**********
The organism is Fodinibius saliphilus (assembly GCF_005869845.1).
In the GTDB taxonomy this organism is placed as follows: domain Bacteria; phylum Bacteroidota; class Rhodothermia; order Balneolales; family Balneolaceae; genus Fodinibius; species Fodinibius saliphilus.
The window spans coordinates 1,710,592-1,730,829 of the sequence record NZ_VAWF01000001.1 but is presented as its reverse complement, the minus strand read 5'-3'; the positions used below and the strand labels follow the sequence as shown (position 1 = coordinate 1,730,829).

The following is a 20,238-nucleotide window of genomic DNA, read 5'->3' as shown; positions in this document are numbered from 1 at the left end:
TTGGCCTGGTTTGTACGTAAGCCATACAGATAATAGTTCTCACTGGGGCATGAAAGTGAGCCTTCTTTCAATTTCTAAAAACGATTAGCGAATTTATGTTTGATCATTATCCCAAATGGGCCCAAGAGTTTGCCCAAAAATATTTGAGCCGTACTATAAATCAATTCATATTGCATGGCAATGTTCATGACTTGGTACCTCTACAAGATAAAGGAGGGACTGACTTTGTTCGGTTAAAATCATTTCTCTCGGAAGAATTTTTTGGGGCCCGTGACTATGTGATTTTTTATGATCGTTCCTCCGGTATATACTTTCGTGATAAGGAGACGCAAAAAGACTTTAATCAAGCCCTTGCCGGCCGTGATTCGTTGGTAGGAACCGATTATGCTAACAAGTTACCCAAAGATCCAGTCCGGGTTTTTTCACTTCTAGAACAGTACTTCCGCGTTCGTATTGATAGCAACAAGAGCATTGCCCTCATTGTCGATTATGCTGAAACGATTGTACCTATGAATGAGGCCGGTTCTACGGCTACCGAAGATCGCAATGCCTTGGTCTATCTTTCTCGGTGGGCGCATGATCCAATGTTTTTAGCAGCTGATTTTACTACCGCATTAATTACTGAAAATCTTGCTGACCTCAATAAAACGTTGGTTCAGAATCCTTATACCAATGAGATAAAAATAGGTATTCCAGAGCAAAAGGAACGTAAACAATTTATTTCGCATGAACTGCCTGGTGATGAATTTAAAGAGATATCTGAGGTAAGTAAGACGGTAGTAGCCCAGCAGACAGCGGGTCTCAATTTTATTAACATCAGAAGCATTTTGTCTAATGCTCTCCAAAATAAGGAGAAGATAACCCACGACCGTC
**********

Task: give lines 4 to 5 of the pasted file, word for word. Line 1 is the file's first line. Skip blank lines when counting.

The following is a 20,238-nucleotide window of genomic DNA, read 5'->3' as shown; positions in this document are numbered from 1 at the left end:
TTGGCCTGGTTTGTACGTAAGCCATACAGATAATAGTTCTCACTGGGGCATGAAAGTGAGCCTTCTTTCAATTTCTAAAAACGATTAGCGAATTTATGTTTGATCATTATCCCAAATGGGCCCAAGAGTTTGCCCAAAAATATTTGAGCCGTACTATAAATCAATTCATATTGCATGGCAATGTTCATGACTTGGTACCTCTACAAGATAAAGGAGGGACTGACTTTGTTCGGTTAAAATCATTTCTCTCGGAAGAATTTTTTGGGGCCCGTGACTATGTGATTTTTTATGATCGTTCCTCCGGTATATACTTTCGTGATAAGGAGACGCAAAAAGACTTTAATCAAGCCCTTGCCGGCCGTGATTCGTTGGTAGGAACCGATTATGCTAACAAGTTACCCAAAGATCCAGTCCGGGTTTTTTCACTTCTAGAACAGTACTTCCGCGTTCGTATTGATAGCAACAAGAGCATTGCCCTCATTGTCGATTATGCTGAAACGATTGTACCTATGAATGAGGCCGGTTCTACGGCTACCGAAGATCGCAATGCCTTGGTCTATCTTTCTCGGTGGGCGCATGATCCAATGTTTTTAGCAGCTGATTTTACTACCGCATTAATTACTGAAAATCTTGCTGACCTCAATAAAACGTTGGTTCAGAATCCTTATACCAATGAGATAAAAATAGGTATTCCAGAGCAAAAGGAACGTAAACAATTTATTTCGCATGAACTGCCTGGTGATGAATTTAAAGAGATATCTGAGGTAAGTAAGACGGTAGTAGCCCAGCAGACAGCGGGTCTCAATTTTATTAACATCAGAAGCATTTTGTCTAATGCTCTCCAAAATAAGGAGAAGATAACCCACGACCGTC